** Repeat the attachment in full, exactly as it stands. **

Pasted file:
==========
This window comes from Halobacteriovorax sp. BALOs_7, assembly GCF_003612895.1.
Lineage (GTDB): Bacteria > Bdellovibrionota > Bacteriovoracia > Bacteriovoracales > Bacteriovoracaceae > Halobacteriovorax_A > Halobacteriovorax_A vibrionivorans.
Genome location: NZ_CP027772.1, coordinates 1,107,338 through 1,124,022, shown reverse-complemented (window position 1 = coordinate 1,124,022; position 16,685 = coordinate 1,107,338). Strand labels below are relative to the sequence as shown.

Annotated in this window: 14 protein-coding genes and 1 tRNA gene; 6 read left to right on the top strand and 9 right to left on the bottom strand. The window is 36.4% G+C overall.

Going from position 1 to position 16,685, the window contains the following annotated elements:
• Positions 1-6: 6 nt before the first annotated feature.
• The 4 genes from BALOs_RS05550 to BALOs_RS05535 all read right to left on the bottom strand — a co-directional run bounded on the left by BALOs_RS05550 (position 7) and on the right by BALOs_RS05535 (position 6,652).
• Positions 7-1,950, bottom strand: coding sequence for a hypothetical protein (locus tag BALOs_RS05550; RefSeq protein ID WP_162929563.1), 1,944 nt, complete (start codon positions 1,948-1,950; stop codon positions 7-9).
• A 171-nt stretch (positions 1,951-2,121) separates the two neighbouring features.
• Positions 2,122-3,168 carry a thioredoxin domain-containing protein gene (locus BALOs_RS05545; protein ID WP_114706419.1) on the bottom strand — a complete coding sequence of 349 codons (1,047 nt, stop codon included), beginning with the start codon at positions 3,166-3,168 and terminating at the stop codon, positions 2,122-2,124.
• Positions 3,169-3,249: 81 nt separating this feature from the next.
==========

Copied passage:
This window comes from Halobacteriovorax sp. BALOs_7, assembly GCF_003612895.1.
Lineage (GTDB): Bacteria > Bdellovibrionota > Bacteriovoracia > Bacteriovoracales > Bacteriovoracaceae > Halobacteriovorax_A > Halobacteriovorax_A vibrionivorans.
Genome location: NZ_CP027772.1, coordinates 1,107,338 through 1,124,022, shown reverse-complemented (window position 1 = coordinate 1,124,022; position 16,685 = coordinate 1,107,338). Strand labels below are relative to the sequence as shown.

Annotated in this window: 14 protein-coding genes and 1 tRNA gene; 6 read left to right on the top strand and 9 right to left on the bottom strand. The window is 36.4% G+C overall.

Going from position 1 to position 16,685, the window contains the following annotated elements:
• Positions 1-6: 6 nt before the first annotated feature.
• The 4 genes from BALOs_RS05550 to BALOs_RS05535 all read right to left on the bottom strand — a co-directional run bounded on the left by BALOs_RS05550 (position 7) and on the right by BALOs_RS05535 (position 6,652).
• Positions 7-1,950, bottom strand: coding sequence for a hypothetical protein (locus tag BALOs_RS05550; RefSeq protein ID WP_162929563.1), 1,944 nt, complete (start codon positions 1,948-1,950; stop codon positions 7-9).
• A 171-nt stretch (positions 1,951-2,121) separates the two neighbouring features.
• Positions 2,122-3,168 carry a thioredoxin domain-containing protein gene (locus BALOs_RS05545; protein ID WP_114706419.1) on the bottom strand — a complete coding sequence of 349 codons (1,047 nt, stop codon included), beginning with the start codon at positions 3,166-3,168 and terminating at the stop codon, positions 2,122-2,124.
• Positions 3,169-3,249: 81 nt separating this feature from the next.